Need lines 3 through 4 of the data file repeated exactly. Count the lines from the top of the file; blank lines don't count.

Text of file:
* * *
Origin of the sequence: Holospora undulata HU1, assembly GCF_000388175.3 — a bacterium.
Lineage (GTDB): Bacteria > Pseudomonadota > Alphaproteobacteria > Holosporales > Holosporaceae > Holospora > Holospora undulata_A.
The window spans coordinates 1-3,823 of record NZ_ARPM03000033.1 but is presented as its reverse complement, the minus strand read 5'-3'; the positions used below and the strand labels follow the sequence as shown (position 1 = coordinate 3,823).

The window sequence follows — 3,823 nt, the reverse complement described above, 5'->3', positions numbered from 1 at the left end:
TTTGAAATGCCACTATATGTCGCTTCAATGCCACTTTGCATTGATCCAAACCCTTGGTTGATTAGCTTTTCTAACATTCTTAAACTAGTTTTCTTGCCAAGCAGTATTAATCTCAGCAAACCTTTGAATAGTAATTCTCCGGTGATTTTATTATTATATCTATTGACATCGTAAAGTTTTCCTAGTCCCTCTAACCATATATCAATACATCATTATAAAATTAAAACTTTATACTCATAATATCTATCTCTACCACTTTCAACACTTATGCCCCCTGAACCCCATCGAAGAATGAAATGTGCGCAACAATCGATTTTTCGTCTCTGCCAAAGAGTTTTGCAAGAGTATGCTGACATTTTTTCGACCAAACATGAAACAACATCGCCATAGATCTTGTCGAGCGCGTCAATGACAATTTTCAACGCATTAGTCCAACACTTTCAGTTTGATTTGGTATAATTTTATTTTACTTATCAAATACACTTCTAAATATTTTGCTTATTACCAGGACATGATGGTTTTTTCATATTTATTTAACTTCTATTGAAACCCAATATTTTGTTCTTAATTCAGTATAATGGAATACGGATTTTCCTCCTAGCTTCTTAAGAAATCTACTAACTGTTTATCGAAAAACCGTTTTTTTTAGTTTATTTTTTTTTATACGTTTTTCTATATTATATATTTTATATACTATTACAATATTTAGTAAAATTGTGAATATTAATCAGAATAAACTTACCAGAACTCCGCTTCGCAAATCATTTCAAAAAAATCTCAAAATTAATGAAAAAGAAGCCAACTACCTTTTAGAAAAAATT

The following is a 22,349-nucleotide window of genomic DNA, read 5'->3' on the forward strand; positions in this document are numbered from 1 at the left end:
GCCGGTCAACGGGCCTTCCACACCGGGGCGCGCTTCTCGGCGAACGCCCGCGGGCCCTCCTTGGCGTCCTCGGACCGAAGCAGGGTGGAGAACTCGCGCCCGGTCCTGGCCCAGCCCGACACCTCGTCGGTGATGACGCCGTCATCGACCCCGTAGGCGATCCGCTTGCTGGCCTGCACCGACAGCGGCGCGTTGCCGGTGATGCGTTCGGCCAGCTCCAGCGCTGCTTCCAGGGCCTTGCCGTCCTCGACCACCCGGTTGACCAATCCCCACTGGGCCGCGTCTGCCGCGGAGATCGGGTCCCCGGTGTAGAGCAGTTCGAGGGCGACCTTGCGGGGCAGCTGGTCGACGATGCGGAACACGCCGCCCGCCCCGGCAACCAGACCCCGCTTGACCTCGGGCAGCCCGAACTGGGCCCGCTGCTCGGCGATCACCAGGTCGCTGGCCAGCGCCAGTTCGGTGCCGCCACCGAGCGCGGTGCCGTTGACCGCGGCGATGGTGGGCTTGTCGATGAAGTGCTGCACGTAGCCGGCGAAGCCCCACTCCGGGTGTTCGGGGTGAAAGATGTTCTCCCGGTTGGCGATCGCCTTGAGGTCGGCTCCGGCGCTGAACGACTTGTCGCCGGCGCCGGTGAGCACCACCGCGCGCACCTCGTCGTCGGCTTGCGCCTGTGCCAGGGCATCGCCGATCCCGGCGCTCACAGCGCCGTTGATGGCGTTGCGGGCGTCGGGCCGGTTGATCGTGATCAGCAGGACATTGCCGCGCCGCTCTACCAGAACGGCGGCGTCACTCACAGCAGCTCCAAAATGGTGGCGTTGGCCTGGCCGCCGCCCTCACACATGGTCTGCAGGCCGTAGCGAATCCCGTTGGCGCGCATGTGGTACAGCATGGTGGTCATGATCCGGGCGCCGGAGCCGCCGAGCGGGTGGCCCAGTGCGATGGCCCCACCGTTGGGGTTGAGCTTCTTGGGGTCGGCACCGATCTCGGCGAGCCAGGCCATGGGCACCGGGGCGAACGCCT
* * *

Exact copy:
The window spans coordinates 1-3,823 of record NZ_ARPM03000033.1 but is presented as its reverse complement, the minus strand read 5'-3'; the positions used below and the strand labels follow the sequence as shown (position 1 = coordinate 3,823).

The window sequence follows — 3,823 nt, the reverse complement described above, 5'->3', positions numbered from 1 at the left end: